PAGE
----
Monday 11 December 2017

Walcott makes case to be Gunners' lead man

Arsenal 2-0 Stoke City

Theo Walcott of Arsenal celebrates scoring the opening goal
Theo Walcott of Arsenal celebrates scoring the opening goal
Arsenal's Theo Walcott stares down Stoke's Jack Butland
Arsenal's Hector Bellerin attempts to steal the ball from Stoke's Marko Arnautovic
Arsenal's Petr Cech celebrates at the end of the match

Ben Findon

Just like waiting for those London buses on the Holloway Road outside the Emirates Stadium, Arsenal followers had fretted through their side's goalless start to the home campaign, obsessing about the lack of output from their diminished band of forwards.

Then, swinging into view, came Theo Walcott and Olivier Giroud, delivering two examples of the striker's art to send spirits soaring ahead of a crucial 10 days on three fronts.

Walcott, given the starting role by Arsene Wenger, who had banked on the England forward's pace to slice open a well-manned Stoke City rearguard, ran clear to slot past the goalkeeper Jack Butland just after the half-hour. Giroud, who took over for the last 15 minutes, clipped home a textbook near-post header from Santi Cazorla's late free-kick.


Suddenly, the failure to strengthen the strike-force in the summer transfer window and the ill-timed injury for Danny Welbeck seemed less likely to undermine a season that will take shape with visits to Zagreb (Champions League), Chelsea (Premier League) and Tottenham Hotspur (League Cup).

Walcott, so often deployed on the flanks, can now expect many more calls to play through his favoured central route to goal.

Wenger said: "Considering our situation, in the coming months you could say he will be more through the middle."

Music to Walcott's ears, though he also erred with a couple of scoring chances. "I created a lot of chances - I probably should have taken more, I know. I will study my performance, but there's no point being down in the dumps," he said.

As for his first Arsenal goal of the season: "It was probably the hardest chance of them all."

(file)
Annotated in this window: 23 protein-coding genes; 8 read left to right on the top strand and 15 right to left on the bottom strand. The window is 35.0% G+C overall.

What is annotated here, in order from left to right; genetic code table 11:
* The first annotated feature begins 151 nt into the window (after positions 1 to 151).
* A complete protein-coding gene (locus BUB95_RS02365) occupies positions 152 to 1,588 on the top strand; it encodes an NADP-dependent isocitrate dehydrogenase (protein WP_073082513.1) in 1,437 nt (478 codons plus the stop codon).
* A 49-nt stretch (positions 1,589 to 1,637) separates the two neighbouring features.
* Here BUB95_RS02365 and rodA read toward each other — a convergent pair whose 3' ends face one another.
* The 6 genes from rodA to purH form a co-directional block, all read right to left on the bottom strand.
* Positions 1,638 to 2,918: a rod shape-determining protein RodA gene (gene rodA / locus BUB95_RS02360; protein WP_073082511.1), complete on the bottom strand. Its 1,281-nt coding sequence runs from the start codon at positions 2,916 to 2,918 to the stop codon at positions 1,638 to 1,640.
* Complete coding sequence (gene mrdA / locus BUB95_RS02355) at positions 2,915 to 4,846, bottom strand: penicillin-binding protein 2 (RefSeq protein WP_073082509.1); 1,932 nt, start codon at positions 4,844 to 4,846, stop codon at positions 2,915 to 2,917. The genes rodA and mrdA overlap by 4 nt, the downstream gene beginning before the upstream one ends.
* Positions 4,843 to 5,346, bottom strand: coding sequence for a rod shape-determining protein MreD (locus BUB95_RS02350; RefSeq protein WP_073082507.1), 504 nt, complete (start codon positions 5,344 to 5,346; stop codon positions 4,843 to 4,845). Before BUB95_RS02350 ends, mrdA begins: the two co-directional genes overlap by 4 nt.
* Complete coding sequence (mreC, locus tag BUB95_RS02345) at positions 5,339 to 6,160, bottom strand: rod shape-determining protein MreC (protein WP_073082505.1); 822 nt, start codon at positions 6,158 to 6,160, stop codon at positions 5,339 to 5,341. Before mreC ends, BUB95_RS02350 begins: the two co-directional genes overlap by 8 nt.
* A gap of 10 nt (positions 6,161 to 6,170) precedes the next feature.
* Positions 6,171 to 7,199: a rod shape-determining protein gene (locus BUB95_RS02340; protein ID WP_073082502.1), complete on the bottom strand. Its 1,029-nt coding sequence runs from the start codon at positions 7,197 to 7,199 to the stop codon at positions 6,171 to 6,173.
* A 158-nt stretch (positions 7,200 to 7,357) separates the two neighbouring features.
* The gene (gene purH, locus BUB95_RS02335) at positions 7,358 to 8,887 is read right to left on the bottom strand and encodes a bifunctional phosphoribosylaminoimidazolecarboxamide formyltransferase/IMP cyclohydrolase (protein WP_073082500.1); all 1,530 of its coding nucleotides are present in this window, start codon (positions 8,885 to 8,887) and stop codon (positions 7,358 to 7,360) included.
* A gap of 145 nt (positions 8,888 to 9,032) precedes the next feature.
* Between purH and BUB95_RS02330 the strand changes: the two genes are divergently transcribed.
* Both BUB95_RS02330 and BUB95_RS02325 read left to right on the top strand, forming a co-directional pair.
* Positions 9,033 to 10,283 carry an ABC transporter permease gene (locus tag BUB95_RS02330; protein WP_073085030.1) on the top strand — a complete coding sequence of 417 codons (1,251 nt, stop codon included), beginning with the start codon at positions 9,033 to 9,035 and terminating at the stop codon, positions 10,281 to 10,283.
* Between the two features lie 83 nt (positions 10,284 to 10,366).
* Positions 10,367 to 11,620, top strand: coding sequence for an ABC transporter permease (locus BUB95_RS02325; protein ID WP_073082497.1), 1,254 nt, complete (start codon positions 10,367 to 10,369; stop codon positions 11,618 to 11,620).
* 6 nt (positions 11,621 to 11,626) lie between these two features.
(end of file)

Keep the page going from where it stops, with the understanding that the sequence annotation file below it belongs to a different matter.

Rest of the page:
Wenger accepts that Walcott is not yet the finished article. "You become an instinctive finisher once you have a bag of goals behind you and he needs a few more goals, a little bit more spontaneously," he said." He is quick and he gets into good little pockets. He is the whole player."

Victory moved Arsenal into the top four, five points behind leaders Manchester City, and Walcott had a coded warning for Chelsea. "You can sense Chelsea are starting to struggle, but I'm sure they are going to bounce back from this," he said.

"We are starting to get to where we want to be. And when we do hit that, people will be more and more worried."

Arsenal would have been celebrating a goal glut had it not been for the heroics of Butland, who once again produced a man-of-the-match performance that underlined his credentials as Joe Hart's England deputy.

His most pressing concern, though, is with the rest of his team, who rarely threatened Arsenal in a performance which left them in the bottom three.

It meant a comfortable afternoon for Arsenal's rearguard, who are still without Per Mertersacker. Wenger revealed the German had been bed-ridden for with a chest infection but was now back in training.

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